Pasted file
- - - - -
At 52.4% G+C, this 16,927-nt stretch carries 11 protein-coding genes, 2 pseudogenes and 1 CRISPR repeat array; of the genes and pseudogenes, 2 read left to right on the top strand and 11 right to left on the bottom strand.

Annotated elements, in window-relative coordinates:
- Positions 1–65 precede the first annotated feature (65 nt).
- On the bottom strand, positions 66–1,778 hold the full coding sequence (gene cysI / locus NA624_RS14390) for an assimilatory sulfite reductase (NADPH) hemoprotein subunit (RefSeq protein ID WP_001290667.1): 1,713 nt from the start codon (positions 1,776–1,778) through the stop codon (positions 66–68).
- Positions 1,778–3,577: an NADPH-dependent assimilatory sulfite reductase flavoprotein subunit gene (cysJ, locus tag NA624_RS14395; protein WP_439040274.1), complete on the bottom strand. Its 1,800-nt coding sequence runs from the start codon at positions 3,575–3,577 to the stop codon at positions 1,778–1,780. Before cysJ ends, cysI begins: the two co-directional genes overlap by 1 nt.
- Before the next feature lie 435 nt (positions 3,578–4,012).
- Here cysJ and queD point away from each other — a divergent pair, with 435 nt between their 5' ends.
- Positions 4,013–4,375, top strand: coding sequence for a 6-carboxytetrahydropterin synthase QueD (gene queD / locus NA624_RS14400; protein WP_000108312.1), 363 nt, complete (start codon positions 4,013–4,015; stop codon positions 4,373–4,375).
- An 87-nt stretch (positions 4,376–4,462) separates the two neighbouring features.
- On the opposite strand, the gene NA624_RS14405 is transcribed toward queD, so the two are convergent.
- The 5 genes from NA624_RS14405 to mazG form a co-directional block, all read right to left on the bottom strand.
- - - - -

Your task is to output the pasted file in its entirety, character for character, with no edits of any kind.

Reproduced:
At 52.4% G+C, this 16,927-nt stretch carries 11 protein-coding genes, 2 pseudogenes and 1 CRISPR repeat array; of the genes and pseudogenes, 2 read left to right on the top strand and 11 right to left on the bottom strand.

Annotated elements, in window-relative coordinates:
- Positions 1–65 precede the first annotated feature (65 nt).
- On the bottom strand, positions 66–1,778 hold the full coding sequence (gene cysI / locus NA624_RS14390) for an assimilatory sulfite reductase (NADPH) hemoprotein subunit (RefSeq protein ID WP_001290667.1): 1,713 nt from the start codon (positions 1,776–1,778) through the stop codon (positions 66–68).
- Positions 1,778–3,577: an NADPH-dependent assimilatory sulfite reductase flavoprotein subunit gene (cysJ, locus tag NA624_RS14395; protein WP_439040274.1), complete on the bottom strand. Its 1,800-nt coding sequence runs from the start codon at positions 3,575–3,577 to the stop codon at positions 1,778–1,780. Before cysJ ends, cysI begins: the two co-directional genes overlap by 1 nt.
- Before the next feature lie 435 nt (positions 3,578–4,012).
- Here cysJ and queD point away from each other — a divergent pair, with 435 nt between their 5' ends.
- Positions 4,013–4,375, top strand: coding sequence for a 6-carboxytetrahydropterin synthase QueD (gene queD / locus NA624_RS14400; protein WP_000108312.1), 363 nt, complete (start codon positions 4,013–4,015; stop codon positions 4,373–4,375).
- An 87-nt stretch (positions 4,376–4,462) separates the two neighbouring features.
- On the opposite strand, the gene NA624_RS14405 is transcribed toward queD, so the two are convergent.
- The 5 genes from NA624_RS14405 to mazG form a co-directional block, all read right to left on the bottom strand.